Moderator: Bob Feingold, Chief Information Officer, Governor's Office of Innovation and Technology, State of Colorado
Panelists: Craig L. Johnson, Associate Professor of Public Finance and Policy Analysis, School of Public and Environmental Affairs, Indiana University
Pat O'Donnell, Vice President-Sales and Marketing, Anexsys
Richard Varn, Chief Information Officer, State of Iowa
Pat O'Donnell is talking about various ROI models. She cites the following issues that make calculating ROI in the public sector less straightforward than it might be in the private sector:
- agencies must serve all constiuents
- agencies must abide by specific legislation and rules
- eGovernment initiative deliver on both tanglible and intangible policy goals
She is talking about the following methods:
- Net present value model; chief benefit: simple, chief drawback: doesn't account for soft benefits
- Benefit cost analysis: chief benefit: takes into account soft benefits;
- Cost-effectiveness model: CEA=Total Benefit/Net Total Cost
Net present value is not appropriate if the answers to these questions is "no":
- Are benefits and costs predominantly private and social?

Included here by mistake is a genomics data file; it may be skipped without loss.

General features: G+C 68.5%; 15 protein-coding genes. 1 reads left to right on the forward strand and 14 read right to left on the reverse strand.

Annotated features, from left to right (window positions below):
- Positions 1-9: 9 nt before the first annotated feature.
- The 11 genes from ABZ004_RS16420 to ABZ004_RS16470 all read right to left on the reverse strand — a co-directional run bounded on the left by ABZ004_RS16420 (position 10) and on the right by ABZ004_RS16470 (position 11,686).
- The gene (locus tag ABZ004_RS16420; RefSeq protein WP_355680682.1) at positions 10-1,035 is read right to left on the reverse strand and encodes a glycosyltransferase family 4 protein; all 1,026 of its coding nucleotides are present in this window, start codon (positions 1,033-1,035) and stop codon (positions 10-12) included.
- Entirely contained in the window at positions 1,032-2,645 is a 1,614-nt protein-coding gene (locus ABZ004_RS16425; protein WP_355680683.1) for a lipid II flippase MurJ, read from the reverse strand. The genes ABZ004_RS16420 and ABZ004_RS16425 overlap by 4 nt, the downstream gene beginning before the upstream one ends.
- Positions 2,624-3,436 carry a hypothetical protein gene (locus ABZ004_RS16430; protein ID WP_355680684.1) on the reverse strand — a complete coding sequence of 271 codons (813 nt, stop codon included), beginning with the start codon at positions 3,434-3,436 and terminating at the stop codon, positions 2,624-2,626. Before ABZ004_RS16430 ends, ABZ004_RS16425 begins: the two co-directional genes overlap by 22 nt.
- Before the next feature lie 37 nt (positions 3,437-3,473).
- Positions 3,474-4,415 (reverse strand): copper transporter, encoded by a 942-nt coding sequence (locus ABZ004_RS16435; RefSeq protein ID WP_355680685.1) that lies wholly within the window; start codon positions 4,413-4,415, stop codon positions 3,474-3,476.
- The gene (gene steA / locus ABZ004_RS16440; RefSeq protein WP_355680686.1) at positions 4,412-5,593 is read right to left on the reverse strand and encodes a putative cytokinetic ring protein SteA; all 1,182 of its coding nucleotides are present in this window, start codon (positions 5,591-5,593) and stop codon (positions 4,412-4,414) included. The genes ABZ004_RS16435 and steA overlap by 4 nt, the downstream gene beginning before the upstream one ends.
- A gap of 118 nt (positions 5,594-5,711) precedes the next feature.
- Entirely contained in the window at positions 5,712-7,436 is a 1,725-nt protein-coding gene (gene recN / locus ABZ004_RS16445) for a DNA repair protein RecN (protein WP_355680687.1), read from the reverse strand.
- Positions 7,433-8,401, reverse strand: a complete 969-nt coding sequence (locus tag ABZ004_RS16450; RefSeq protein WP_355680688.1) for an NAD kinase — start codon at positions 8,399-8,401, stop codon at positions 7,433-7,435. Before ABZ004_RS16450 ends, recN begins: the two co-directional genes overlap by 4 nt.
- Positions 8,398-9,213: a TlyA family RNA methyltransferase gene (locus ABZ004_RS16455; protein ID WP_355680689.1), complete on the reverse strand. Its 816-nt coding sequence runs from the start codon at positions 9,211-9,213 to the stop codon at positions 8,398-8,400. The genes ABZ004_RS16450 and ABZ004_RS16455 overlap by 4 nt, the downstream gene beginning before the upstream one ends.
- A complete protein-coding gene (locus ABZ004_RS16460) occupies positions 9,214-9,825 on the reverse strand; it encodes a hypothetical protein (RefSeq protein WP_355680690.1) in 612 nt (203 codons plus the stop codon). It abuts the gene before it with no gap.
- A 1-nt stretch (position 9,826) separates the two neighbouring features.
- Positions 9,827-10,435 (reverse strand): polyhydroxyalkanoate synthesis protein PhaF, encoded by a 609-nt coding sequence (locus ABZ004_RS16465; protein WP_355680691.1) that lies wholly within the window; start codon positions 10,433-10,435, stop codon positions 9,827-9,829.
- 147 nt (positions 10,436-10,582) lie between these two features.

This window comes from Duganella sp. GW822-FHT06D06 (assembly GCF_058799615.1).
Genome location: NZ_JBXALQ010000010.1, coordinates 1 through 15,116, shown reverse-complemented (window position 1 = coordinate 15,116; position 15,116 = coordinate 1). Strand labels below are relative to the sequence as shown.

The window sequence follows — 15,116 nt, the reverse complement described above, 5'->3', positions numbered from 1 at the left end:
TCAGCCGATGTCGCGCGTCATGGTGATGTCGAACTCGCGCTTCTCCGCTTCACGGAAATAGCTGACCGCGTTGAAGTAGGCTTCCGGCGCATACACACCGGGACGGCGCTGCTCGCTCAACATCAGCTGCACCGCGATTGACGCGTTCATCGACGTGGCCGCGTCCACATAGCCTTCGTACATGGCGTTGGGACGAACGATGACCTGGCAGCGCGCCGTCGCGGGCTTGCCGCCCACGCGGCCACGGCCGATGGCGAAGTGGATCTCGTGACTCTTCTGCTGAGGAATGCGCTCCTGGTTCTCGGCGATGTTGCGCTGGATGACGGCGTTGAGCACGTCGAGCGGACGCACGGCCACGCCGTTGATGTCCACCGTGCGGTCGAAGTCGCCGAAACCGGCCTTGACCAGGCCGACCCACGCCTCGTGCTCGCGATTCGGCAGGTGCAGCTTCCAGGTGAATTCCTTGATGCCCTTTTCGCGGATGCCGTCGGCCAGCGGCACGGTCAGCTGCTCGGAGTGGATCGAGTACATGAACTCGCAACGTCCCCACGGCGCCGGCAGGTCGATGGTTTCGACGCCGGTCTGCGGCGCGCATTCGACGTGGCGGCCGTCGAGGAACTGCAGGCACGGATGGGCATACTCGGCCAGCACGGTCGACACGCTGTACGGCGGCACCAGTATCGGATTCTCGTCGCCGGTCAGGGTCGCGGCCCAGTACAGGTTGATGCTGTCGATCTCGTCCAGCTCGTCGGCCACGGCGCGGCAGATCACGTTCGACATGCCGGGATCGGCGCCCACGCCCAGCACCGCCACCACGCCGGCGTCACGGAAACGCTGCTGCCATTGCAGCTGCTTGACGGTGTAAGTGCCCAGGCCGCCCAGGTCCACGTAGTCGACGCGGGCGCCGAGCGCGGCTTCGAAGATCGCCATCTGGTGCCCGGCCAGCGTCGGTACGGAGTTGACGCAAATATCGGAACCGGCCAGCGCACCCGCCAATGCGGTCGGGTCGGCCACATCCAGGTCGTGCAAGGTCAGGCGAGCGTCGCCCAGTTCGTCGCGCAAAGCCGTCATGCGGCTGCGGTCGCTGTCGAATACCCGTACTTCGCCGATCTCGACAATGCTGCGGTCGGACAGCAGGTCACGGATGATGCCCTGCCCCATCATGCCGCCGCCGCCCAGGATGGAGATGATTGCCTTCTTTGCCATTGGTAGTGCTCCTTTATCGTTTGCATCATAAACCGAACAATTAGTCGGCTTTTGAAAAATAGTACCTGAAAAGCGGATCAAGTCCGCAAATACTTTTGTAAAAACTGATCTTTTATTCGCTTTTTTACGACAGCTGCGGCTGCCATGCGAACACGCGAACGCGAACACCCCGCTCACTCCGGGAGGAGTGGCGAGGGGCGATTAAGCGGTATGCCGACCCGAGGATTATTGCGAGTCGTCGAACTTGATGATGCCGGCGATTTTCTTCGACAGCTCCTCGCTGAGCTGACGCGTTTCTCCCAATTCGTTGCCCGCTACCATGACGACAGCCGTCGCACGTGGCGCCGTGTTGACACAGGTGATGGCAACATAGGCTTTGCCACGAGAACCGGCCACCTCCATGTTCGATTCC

- Are the benefits tangible or intangible?
- Can intangible benefits be quantified and agreed upon?
Craig Johnson is speaking on public sector finance models. Net benefit or consumer surplus is the difference between the cost and what someone would pay. Apparently is a fairly well understood model of public sector finance. Consumer surplus can be used to set prices, particularly in G2B solutions. Craig apparently believe pretty strongly that fees are appropriate in many cases.
Richard Varn of Iowa has strong ROI program. Rich makes a few interesting points:
- Technology is about reducing the amount of labor directed at certain activities.
- Many people end up in jobs they have little preparation for (i.e. training is important)
- If you want savings, you have to change behavior.
- Richard thinks there are eight primary areas of government and seven operational responsibilities (wish I had a link here).